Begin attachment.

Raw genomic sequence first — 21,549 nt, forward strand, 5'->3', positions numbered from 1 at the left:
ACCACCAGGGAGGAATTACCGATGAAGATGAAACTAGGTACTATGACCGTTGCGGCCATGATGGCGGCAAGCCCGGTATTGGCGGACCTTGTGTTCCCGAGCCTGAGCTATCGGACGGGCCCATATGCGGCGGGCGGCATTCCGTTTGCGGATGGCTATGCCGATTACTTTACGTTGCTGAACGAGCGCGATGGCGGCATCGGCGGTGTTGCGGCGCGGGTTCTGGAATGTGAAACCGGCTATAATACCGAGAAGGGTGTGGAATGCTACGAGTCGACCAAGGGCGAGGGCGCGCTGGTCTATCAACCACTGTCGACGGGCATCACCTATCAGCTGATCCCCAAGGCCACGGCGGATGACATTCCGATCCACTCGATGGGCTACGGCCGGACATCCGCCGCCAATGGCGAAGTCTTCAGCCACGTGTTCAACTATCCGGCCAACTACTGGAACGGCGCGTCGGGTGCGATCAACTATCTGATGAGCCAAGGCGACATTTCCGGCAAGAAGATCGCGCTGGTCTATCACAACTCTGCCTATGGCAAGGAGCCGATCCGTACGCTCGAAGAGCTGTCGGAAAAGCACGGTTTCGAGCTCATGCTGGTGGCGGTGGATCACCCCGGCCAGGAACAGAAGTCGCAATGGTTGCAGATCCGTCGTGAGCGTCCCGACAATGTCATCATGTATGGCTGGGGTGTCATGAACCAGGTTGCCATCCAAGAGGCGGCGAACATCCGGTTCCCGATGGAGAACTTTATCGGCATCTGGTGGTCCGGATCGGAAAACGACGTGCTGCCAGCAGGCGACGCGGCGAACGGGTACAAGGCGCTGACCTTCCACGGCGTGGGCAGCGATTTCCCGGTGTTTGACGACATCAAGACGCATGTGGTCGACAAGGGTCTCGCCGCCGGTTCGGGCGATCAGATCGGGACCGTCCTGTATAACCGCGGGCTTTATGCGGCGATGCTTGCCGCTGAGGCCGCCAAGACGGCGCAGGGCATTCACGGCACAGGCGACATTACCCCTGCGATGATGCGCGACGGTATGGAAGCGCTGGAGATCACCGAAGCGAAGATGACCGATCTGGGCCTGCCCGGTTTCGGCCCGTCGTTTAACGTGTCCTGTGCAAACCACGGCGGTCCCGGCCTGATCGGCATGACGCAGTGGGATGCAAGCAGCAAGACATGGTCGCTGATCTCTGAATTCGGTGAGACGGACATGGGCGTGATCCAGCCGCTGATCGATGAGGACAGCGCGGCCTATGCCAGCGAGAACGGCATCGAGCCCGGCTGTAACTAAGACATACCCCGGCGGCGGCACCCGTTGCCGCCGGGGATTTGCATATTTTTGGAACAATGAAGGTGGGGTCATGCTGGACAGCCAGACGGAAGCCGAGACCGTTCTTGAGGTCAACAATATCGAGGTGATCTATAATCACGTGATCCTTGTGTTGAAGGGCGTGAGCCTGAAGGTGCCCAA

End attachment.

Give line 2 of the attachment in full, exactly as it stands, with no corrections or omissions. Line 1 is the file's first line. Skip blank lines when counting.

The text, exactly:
ACCACCAGGGAGGAATTACCGATGAAGATGAAACTAGGTACTATGACCGTTGCGGCCATGATGGCGGCAAGCCCGGTATTGGCGGACCTTGTGTTCCCGAGCCTGAGCTATCGGACGGGCCCATATGCGGCGGGCGGCATTCCGTTTGCGGATGGCTATGCCGATTACTTTACGTTGCTGAACGAGCGCGATGGCGGCATCGGCGGTGTTGCGGCGCGGGTTCTGGAATGTGAAACCGGCTATAATACCGAGAAGGGTGTGGAATGCTACGAGTCGACCAAGGGCGAGGGCGCGCTGGTCTATCAACCACTGTCGACGGGCATCACCTATCAGCTGATCCCCAAGGCCACGGCGGATGACATTCCGATCCACTCGATGGGCTACGGCCGGACATCCGCCGCCAATGGCGAAGTCTTCAGCCACGTGTTCAACTATCCGGCCAACTACTGGAACGGCGCGTCGGGTGCGATCAACTATCTGATGAGCCAAGGCGACATTTCCGGCAAGAAGATCGCGCTGGTCTATCACAACTCTGCCTATGGCAAGGAGCCGATCCGTACGCTCGAAGAGCTGTCGGAAAAGCACGGTTTCGAGCTCATGCTGGTGGCGGTGGATCACCCCGGCCAGGAACAGAAGTCGCAATGGTTGCAGATCCGTCGTGAGCGTCCCGACAATGTCATCATGTATGGCTGGGGTGTCATGAACCAGGTTGCCATCCAAGAGGCGGCGAACATCCGGTTCCCGATGGAGAACTTTATCGGCATCTGGTGGTCCGGATCGGAAAACGACGTGCTGCCAGCAGGCGACGCGGCGAACGGGTACAAGGCGCTGACCTTCCACGGCGTGGGCAGCGATTTCCCGGTGTTTGACGACATCAAGACGCATGTGGTCGACAAGGGTCTCGCCGCCGGTTCGGGCGATCAGATCGGGACCGTCCTGTATAACCGCGGGCTTTATGCGGCGATGCTTGCCGCTGAGGCCGCCAAGACGGCGCAGGGCATTCACGGCACAGGCGACATTACCCCTGCGATGATGCGCGACGGTATGGAAGCGCTGGAGATCACCGAAGCGAAGATGACCGATCTGGGCCTGCCCGGTTTCGGCCCGTCGTTTAACGTGTCCTGTGCAAACCACGGCGGTCCCGGCCTGATCGGCATGACGCAGTGGGATGCAAGCAGCAAGACATGGTCGCTGATCTCTGAATTCGGTGAGACGGACATGGGCGTGATCCAGCCGCTGATCGATGAGGACAGCGCGGCCTATGCCAGCGAGAACGGCATCGAGCCCGGCTGTAACTAAGACATACCCCGGCGGCGGCACCCGTTGCCGCCGGGGATTTGCATATTTTTGGAACAATGAAGGTGGGGTCATGCTGGACAGCCAGACGGAAGCCGAGACCGTTCTTGAGGTCAACAATATCGAGGTGATCTATAATCACGTGATCCTTGTGTTGAAGGGCGTGAGCCTGAAGGTGCCCAA